A "Step III" is also being developed in a joint project involving CPP, publisher of the whole family of MBTI works; CAPT (Center for Applications of Psychological Type), which holds all of Myers' and McCaulley's original work; and the MBTI Trust, headed by Katharine and Peter Myers. Step III will further address the use of perception and judgment by respondents.


Study of scoring consistency

Split-half
reliability of the MBTI scales is good, although test-retest reliability is sensitive to the time between tests. However, because the MBTI dichotomies scores in the middle of the distribution, type allocations are less reliable. Within each scale, as measured on Form G, about 83% of categorisations remain the same when retested within nine months, and around 75% when retested after nine months. About 50% of people tested within nine months remain the same overall type and 36% remain the same after nine months.

Ethics

Before purchasing the MBTI, practitioners are required to consent to an
ethical code, in addition to meeting the educational requirements of class B and C psychological tests and assessments. After consenting to this code the usage of the indicator is largely unmonitored, which sometimes leads to abuses of the instrument. The ethical code contains, but is not limited to, the following points:

  1. Results should be given directly to respondents and are strictly confidential, including from employers.

  2. Respondents should be informed of the nature of the test before taking it, and must choose to take it voluntarily.

  3. Allow respondents to clarify their results. They are always the last word as to which type is truly theirs. They should then be provided a written description of their preferences.

  4. The test must be used in accordance with The Manual.

In addition, the results of the instrument should not, ethically, be provided to a client without an accompanying consultative interpretation offered by the practitioner who administered the instrument. This interpretation may be conducted in person, via telephone or online. While the instrument and resulting interpretive report are a first step in determining MBTI personality type, the consultative interpretation guides and supports the client in ensuring they achieve a best-fit MBTI personality type.

Criticism

The scientific basis of the MBTI has been questioned. Neither Katharine Cook Briggs nor Isabel Briggs Myers had any scientific qualifications in the field of psychometric testing. Furthermore, Carl Jung's theory of psychological type, which the MBTI attempts to operationalise, is not based on any scientific studies. Jung's methods primarily included introspection and anecdote, methods largely rejected by the modern field of cognitive psychology.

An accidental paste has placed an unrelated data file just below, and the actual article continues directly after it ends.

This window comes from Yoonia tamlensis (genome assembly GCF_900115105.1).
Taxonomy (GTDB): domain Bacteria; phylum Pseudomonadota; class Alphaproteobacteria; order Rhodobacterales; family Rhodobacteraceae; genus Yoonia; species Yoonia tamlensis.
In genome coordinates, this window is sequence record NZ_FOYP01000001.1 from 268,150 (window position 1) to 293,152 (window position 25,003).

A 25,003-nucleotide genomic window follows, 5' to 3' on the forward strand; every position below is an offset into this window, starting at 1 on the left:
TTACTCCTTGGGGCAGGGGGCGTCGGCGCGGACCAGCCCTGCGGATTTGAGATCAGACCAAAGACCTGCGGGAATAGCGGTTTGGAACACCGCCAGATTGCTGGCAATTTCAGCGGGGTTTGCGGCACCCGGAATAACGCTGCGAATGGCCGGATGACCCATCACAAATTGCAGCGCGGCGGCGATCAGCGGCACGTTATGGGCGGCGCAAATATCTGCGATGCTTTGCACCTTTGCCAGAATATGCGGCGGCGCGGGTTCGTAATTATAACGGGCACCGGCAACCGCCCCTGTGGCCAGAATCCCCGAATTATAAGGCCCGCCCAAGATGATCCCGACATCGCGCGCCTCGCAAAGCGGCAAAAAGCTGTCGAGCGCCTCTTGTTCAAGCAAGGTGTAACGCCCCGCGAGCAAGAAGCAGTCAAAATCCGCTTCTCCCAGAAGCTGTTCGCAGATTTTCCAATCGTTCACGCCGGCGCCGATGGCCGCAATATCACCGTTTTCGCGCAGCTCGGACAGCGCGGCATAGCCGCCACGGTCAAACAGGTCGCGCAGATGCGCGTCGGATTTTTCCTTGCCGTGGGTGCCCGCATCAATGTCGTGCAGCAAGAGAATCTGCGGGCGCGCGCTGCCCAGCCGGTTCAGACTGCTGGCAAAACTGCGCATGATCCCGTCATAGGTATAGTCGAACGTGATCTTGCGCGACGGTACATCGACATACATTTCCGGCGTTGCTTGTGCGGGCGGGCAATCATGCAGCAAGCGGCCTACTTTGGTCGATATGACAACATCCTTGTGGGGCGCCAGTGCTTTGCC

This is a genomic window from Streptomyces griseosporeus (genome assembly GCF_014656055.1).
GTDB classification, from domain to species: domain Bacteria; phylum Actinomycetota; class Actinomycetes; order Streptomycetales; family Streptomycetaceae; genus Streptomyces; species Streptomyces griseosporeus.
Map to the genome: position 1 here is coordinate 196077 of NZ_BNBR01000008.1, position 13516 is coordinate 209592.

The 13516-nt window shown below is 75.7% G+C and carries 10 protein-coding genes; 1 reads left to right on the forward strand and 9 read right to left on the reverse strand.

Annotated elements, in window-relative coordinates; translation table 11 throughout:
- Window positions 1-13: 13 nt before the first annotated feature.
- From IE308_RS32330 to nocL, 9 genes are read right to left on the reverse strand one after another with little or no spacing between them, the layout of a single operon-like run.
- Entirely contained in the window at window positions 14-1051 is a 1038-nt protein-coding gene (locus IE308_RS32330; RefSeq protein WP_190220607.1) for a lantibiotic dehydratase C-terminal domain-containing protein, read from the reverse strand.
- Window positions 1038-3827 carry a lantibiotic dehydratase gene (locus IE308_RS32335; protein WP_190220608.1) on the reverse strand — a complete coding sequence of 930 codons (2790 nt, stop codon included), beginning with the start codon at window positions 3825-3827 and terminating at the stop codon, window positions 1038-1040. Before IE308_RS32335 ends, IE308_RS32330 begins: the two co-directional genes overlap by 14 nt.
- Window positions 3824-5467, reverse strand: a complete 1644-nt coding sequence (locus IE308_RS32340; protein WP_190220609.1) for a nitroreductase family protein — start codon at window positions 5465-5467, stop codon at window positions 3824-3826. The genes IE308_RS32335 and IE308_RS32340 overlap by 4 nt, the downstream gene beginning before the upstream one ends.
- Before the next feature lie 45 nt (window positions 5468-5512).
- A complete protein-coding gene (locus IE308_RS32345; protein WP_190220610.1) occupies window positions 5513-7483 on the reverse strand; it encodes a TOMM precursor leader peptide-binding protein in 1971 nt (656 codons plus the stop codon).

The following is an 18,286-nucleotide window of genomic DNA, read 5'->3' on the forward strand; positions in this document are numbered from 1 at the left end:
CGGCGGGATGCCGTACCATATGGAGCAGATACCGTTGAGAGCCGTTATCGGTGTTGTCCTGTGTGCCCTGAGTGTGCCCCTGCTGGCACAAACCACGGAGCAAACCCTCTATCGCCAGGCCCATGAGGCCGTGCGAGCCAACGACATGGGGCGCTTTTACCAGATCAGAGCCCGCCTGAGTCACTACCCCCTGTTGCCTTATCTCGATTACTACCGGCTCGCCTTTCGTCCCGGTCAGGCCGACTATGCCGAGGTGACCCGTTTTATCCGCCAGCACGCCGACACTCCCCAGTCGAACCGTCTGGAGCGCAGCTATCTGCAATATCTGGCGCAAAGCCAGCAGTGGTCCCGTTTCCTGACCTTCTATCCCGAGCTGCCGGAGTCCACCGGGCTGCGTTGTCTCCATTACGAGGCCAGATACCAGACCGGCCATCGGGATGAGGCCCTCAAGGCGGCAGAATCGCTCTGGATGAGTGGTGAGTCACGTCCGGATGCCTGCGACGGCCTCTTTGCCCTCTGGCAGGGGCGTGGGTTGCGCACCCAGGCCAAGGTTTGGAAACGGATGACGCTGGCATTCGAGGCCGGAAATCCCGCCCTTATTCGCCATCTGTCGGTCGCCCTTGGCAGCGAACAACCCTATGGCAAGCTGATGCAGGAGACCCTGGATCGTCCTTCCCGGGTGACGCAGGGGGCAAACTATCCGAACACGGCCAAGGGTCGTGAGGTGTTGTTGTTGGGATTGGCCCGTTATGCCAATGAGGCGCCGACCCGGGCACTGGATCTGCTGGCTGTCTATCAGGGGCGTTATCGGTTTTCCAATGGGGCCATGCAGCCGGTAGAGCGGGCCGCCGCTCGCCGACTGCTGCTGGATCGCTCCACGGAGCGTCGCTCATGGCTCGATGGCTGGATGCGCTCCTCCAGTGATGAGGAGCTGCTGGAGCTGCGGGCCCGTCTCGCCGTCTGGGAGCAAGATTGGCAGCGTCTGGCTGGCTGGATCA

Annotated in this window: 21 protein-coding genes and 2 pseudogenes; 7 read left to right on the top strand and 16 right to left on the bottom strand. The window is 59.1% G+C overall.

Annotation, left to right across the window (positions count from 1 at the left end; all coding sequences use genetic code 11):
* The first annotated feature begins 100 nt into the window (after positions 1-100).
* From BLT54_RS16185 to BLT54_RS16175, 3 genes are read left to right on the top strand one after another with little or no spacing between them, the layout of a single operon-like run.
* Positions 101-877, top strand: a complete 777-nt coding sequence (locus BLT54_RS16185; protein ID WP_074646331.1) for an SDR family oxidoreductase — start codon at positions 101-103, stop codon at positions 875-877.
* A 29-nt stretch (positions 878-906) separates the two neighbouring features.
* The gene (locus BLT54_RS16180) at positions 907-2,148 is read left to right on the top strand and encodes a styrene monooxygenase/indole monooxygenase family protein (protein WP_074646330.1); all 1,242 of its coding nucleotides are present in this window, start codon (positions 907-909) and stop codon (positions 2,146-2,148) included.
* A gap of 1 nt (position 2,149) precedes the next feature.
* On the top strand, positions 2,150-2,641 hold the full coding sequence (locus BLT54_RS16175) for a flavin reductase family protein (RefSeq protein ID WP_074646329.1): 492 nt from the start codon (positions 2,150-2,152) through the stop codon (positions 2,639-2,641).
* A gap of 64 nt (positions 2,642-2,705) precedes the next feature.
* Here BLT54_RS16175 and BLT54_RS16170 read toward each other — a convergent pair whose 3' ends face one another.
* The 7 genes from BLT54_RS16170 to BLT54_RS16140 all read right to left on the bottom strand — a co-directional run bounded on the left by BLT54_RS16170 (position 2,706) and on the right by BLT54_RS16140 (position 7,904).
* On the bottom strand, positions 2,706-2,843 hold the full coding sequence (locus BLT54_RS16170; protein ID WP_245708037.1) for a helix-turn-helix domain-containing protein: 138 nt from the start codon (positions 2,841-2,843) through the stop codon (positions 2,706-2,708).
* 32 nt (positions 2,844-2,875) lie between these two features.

Validity

The
statistical validity of the MBTI as a psychometric instrument has also been subject to criticism, in particular, the dichotomous scoring of dimensions. For example, it was expected that scores would show a bimodal distribution with peaks near the ends of the scales. However, scores on the individual subscales are actually distributed in a centrally peaked manner similar to a normal distribution. A cut-off exists at the centre of the subscale such that a score on one side is classified as one type, and a score on the other side as the opposite type. This fails to support the concept of type--the norm is for people to lie near the middle of the subscale.

It has been estimated that between a third and a half of the published material on the MBTI has been produced for conferences of the Center for the Application of Psychological Type (which provides training in the MBTI) or as papers in the Journal of Psychological Type (which is edited by Myers-Briggs advocates) and it has been argued that this reflects a lack of critical scrutiny.


Reliability

The reliability of the test has been interpreted as being low, with test takers who retake the test often being assigned a different type. According to surveys performed by the proponents of Myers-Briggs, the highest percentage of people who fell into the same category on the second test is only 47%. Furthermore, a wide range of 39% - 76% of those tested fall into different types upon retesting weeks or years later, and many people's types were also found to vary according to the time of the day. Skeptics claim that the MBTI lacks falsifiability, which can cause confirmation bias in the interpretation of results with the terminology of the MBTI so vague that it allows any kind of behavior to fit any personality type, resulting in the Forer effect, where an individual gives a high rating to a positive description that supposedly applies specifically to them so that when people are asked to compare their preferred type to that assigned by the MBTI only half of people pick the same profile.

Utility